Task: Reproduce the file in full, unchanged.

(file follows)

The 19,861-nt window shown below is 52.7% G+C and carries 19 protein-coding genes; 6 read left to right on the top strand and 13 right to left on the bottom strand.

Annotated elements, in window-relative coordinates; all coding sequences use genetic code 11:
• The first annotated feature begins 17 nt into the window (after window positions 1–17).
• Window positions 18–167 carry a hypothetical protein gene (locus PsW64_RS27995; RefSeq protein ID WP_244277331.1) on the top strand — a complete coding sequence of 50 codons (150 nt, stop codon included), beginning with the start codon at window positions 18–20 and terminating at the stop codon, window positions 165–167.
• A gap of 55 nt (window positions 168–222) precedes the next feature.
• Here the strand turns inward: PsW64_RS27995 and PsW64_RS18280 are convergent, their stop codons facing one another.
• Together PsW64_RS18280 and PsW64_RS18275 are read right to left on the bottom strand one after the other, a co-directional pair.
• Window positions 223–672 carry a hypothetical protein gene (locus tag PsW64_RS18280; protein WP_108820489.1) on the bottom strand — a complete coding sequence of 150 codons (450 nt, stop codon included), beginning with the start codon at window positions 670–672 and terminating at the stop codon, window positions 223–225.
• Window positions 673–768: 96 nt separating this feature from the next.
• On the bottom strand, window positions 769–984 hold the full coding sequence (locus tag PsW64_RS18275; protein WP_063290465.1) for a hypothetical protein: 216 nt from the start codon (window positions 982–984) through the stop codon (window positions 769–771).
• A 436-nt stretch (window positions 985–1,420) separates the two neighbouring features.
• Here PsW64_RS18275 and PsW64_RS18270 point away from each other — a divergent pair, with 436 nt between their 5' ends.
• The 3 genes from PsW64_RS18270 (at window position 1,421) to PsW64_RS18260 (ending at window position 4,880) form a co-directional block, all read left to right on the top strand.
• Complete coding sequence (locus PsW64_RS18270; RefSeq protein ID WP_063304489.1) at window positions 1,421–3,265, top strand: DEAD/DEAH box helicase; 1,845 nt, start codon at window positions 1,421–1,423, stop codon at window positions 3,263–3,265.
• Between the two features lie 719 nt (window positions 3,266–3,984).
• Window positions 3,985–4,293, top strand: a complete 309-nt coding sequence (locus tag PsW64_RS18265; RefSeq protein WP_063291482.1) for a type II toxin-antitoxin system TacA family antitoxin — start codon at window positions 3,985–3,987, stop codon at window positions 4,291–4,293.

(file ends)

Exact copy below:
The 19,861-nt window shown below is 52.7% G+C and carries 19 protein-coding genes; 6 read left to right on the top strand and 13 right to left on the bottom strand.

Annotated elements, in window-relative coordinates; all coding sequences use genetic code 11:
• The first annotated feature begins 17 nt into the window (after window positions 1–17).
• Window positions 18–167 carry a hypothetical protein gene (locus PsW64_RS27995; RefSeq protein ID WP_244277331.1) on the top strand — a complete coding sequence of 50 codons (150 nt, stop codon included), beginning with the start codon at window positions 18–20 and terminating at the stop codon, window positions 165–167.
• A gap of 55 nt (window positions 168–222) precedes the next feature.
• Here the strand turns inward: PsW64_RS27995 and PsW64_RS18280 are convergent, their stop codons facing one another.
• Together PsW64_RS18280 and PsW64_RS18275 are read right to left on the bottom strand one after the other, a co-directional pair.
• Window positions 223–672 carry a hypothetical protein gene (locus tag PsW64_RS18280; protein WP_108820489.1) on the bottom strand — a complete coding sequence of 150 codons (450 nt, stop codon included), beginning with the start codon at window positions 670–672 and terminating at the stop codon, window positions 223–225.
• Window positions 673–768: 96 nt separating this feature from the next.
• On the bottom strand, window positions 769–984 hold the full coding sequence (locus tag PsW64_RS18275; protein WP_063290465.1) for a hypothetical protein: 216 nt from the start codon (window positions 982–984) through the stop codon (window positions 769–771).
• A 436-nt stretch (window positions 985–1,420) separates the two neighbouring features.
• Here PsW64_RS18275 and PsW64_RS18270 point away from each other — a divergent pair, with 436 nt between their 5' ends.
• The 3 genes from PsW64_RS18270 (at window position 1,421) to PsW64_RS18260 (ending at window position 4,880) form a co-directional block, all read left to right on the top strand.
• Complete coding sequence (locus PsW64_RS18270; RefSeq protein ID WP_063304489.1) at window positions 1,421–3,265, top strand: DEAD/DEAH box helicase; 1,845 nt, start codon at window positions 1,421–1,423, stop codon at window positions 3,263–3,265.
• Between the two features lie 719 nt (window positions 3,266–3,984).
• Window positions 3,985–4,293, top strand: a complete 309-nt coding sequence (locus tag PsW64_RS18265; RefSeq protein WP_063291482.1) for a type II toxin-antitoxin system TacA family antitoxin — start codon at window positions 3,985–3,987, stop codon at window positions 4,291–4,293.